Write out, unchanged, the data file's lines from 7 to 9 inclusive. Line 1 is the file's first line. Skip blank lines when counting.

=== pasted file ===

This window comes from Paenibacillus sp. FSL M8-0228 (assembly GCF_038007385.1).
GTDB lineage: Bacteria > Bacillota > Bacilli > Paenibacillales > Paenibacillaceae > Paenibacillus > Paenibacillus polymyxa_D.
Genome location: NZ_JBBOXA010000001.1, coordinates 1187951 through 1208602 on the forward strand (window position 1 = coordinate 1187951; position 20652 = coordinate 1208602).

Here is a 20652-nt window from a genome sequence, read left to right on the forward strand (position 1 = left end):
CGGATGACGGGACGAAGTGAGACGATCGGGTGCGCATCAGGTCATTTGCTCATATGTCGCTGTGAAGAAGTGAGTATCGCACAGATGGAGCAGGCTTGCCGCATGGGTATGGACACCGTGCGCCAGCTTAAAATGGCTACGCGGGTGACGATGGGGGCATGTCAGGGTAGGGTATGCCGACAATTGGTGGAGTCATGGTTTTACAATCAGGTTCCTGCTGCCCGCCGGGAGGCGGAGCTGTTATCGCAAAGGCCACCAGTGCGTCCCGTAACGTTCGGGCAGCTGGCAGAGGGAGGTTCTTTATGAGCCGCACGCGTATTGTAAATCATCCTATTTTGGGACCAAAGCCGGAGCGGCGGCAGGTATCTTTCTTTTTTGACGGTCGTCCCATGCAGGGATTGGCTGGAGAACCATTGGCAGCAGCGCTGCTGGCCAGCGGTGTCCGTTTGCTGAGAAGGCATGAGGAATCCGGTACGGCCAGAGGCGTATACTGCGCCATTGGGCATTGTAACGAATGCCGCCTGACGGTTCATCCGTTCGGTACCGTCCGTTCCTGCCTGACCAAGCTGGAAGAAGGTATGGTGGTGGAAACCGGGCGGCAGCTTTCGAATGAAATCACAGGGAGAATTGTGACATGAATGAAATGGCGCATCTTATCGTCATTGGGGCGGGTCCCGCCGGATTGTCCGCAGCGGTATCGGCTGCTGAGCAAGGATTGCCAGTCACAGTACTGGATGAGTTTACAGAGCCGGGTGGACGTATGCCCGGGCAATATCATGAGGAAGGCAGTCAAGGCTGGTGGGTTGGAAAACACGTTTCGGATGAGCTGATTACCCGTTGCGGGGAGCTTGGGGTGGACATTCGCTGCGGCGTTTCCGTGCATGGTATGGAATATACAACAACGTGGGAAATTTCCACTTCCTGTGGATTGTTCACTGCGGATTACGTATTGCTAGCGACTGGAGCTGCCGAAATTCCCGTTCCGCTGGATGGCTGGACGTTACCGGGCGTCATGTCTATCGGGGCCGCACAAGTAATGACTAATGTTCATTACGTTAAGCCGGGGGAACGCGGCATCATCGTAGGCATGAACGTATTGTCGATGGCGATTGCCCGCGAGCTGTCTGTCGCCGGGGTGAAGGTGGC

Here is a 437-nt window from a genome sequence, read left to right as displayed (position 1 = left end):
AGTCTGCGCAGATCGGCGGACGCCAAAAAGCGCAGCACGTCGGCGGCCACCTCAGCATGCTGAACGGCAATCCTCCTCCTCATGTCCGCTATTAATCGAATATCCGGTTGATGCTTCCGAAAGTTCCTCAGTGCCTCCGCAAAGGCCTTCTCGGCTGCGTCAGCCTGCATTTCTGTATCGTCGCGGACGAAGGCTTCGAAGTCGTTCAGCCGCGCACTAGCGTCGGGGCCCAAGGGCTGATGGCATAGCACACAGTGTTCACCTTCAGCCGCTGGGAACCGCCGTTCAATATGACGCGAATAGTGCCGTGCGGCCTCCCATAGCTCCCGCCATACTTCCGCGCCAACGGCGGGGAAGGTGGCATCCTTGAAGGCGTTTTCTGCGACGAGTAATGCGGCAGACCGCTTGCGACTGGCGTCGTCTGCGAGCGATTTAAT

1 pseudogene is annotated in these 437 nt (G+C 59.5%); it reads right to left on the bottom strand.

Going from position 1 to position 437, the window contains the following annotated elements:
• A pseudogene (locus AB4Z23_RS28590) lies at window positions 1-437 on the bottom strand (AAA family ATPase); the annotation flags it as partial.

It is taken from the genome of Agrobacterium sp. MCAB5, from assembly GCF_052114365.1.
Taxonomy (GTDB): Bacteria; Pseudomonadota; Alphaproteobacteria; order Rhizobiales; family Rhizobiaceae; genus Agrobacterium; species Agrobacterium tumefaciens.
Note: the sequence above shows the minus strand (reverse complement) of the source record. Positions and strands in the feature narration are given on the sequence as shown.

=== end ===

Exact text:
AGTCTGCGCAGATCGGCGGACGCCAAAAAGCGCAGCACGTCGGCGGCCACCTCAGCATGCTGAACGGCAATCCTCCTCCTCATGTCCGCTATTAATCGAATATCCGGTTGATGCTTCCGAAAGTTCCTCAGTGCCTCCGCAAAGGCCTTCTCGGCTGCGTCAGCCTGCATTTCTGTATCGTCGCGGACGAAGGCTTCGAAGTCGTTCAGCCGCGCACTAGCGTCGGGGCCCAAGGGCTGATGGCATAGCACACAGTGTTCACCTTCAGCCGCTGGGAACCGCCGTTCAATATGACGCGAATAGTGCCGTGCGGCCTCCCATAGCTCCCGCCATACTTCCGCGCCAACGGCGGGGAAGGTGGCATCCTTGAAGGCGTTTTCTGCGACGAGTAATGCGGCAGACCGCTTGCGACTGGCGTCGTCTGCGAGCGATTTAAT

1 pseudogene is annotated in these 437 nt (G+C 59.5%); it reads right to left on the bottom strand.

Going from position 1 to position 437, the window contains the following annotated elements: